# Are there regions on Earth where at some point in time all the zodiacal constellations are on the horizon?

As you know, constellations are called zodiacal constellations along which the Sun passes, i.e., which the ecliptic crosses. Hence, it is necessary to determine where and when the ecliptic coincides with the horizon. At this moment, not only the plane of the horizon and the ecliptic will coincide, but also the poles of the ecliptic with the zenith of the inadir. That is, at this moment one of the poles of the ecliptic passes through the zenith. The coordinates of the north pole of the ecliptic (see figure):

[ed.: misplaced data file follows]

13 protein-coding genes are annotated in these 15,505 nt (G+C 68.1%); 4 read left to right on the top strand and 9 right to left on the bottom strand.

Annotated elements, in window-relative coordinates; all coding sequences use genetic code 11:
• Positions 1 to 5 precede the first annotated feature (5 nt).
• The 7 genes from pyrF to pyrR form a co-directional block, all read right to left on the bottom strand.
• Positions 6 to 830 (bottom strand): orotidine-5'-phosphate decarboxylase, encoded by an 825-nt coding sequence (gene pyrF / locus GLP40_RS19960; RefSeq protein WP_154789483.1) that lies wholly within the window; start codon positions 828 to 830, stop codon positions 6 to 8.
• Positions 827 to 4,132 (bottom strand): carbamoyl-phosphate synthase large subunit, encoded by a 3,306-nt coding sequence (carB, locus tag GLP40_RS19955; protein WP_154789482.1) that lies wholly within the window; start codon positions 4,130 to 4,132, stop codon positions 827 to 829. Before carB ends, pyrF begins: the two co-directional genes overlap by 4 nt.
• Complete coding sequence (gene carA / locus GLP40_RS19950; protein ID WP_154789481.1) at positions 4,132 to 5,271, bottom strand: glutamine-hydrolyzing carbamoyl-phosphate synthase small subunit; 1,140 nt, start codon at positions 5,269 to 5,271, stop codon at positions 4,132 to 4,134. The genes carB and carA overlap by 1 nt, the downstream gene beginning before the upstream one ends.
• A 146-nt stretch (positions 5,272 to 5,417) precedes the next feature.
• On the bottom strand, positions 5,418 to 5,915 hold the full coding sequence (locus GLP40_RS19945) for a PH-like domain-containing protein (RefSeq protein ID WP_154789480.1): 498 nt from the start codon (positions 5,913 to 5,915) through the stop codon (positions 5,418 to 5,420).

δ_n = 90 ° -ε = 66.5 °.
α_n = 8 ^ h
and south, because it is at the opposite point:
δ_n = – (90 ° -ε) = – 66.5 °.
α_n = 6 ^ h
A point with a declination of ± 66.5 ° (the pole of the ecliptic) culminates at the zenith on the Arctic circle (North or South): h = 90 ° -φ + δ.
Of course, deviations from the polar circle by several degrees are possible, since the constellations are fairly extended objects.

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